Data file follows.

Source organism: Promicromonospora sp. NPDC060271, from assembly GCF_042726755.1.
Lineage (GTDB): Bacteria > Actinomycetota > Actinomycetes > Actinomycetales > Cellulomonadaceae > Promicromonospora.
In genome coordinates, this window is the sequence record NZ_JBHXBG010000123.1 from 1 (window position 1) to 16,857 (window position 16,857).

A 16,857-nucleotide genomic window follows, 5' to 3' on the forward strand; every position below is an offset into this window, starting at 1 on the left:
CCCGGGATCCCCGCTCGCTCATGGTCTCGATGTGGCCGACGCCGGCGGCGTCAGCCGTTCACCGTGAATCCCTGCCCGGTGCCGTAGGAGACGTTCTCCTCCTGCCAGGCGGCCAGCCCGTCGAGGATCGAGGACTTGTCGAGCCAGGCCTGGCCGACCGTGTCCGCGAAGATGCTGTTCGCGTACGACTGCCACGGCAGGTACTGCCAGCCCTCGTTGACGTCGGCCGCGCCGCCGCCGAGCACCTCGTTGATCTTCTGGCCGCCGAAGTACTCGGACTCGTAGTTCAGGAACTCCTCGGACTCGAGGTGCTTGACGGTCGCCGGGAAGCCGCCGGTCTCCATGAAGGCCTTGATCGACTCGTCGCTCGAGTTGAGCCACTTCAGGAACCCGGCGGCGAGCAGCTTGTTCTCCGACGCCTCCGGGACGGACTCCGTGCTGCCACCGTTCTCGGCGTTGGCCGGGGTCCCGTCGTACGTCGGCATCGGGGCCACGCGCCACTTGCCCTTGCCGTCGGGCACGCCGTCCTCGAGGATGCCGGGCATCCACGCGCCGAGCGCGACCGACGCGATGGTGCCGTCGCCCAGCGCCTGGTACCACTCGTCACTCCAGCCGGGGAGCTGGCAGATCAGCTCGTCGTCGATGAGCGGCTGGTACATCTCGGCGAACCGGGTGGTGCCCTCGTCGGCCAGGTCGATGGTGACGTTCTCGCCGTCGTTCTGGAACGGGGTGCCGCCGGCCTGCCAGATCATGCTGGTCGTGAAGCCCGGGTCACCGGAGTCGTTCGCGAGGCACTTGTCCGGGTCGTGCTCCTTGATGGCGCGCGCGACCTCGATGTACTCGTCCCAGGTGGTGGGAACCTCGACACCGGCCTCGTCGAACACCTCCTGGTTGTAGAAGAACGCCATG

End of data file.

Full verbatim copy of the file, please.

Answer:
Source organism: Promicromonospora sp. NPDC060271, from assembly GCF_042726755.1.
Lineage (GTDB): Bacteria > Actinomycetota > Actinomycetes > Actinomycetales > Cellulomonadaceae > Promicromonospora.
In genome coordinates, this window is the sequence record NZ_JBHXBG010000123.1 from 1 (window position 1) to 16,857 (window position 16,857).

A 16,857-nucleotide genomic window follows, 5' to 3' on the forward strand; every position below is an offset into this window, starting at 1 on the left:
CCCGGGATCCCCGCTCGCTCATGGTCTCGATGTGGCCGACGCCGGCGGCGTCAGCCGTTCACCGTGAATCCCTGCCCGGTGCCGTAGGAGACGTTCTCCTCCTGCCAGGCGGCCAGCCCGTCGAGGATCGAGGACTTGTCGAGCCAGGCCTGGCCGACCGTGTCCGCGAAGATGCTGTTCGCGTACGACTGCCACGGCAGGTACTGCCAGCCCTCGTTGACGTCGGCCGCGCCGCCGCCGAGCACCTCGTTGATCTTCTGGCCGCCGAAGTACTCGGACTCGTAGTTCAGGAACTCCTCGGACTCGAGGTGCTTGACGGTCGCCGGGAAGCCGCCGGTCTCCATGAAGGCCTTGATCGACTCGTCGCTCGAGTTGAGCCACTTCAGGAACCCGGCGGCGAGCAGCTTGTTCTCCGACGCCTCCGGGACGGACTCCGTGCTGCCACCGTTCTCGGCGTTGGCCGGGGTCCCGTCGTACGTCGGCATCGGGGCCACGCGCCACTTGCCCTTGCCGTCGGGCACGCCGTCCTCGAGGATGCCGGGCATCCACGCGCCGAGCGCGACCGACGCGATGGTGCCGTCGCCCAGCGCCTGGTACCACTCGTCACTCCAGCCGGGGAGCTGGCAGATCAGCTCGTCGTCGATGAGCGGCTGGTACATCTCGGCGAACCGGGTGGTGCCCTCGTCGGCCAGGTCGATGGTGACGTTCTCGCCGTCGTTCTGGAACGGGGTGCCGCCGGCCTGCCAGATCATGCTGGTCGTGAAGCCCGGGTCACCGGAGTCGTTCGCGAGGCACTTGTCCGGGTCGTGCTCCTTGATGGCGCGCGCGACCTCGATGTACTCGTCCCAGGTGGTGGGAACCTCGACACCGGCCTCGTCGAACACCTCCTGGTTGTAGAAGAACGCCATG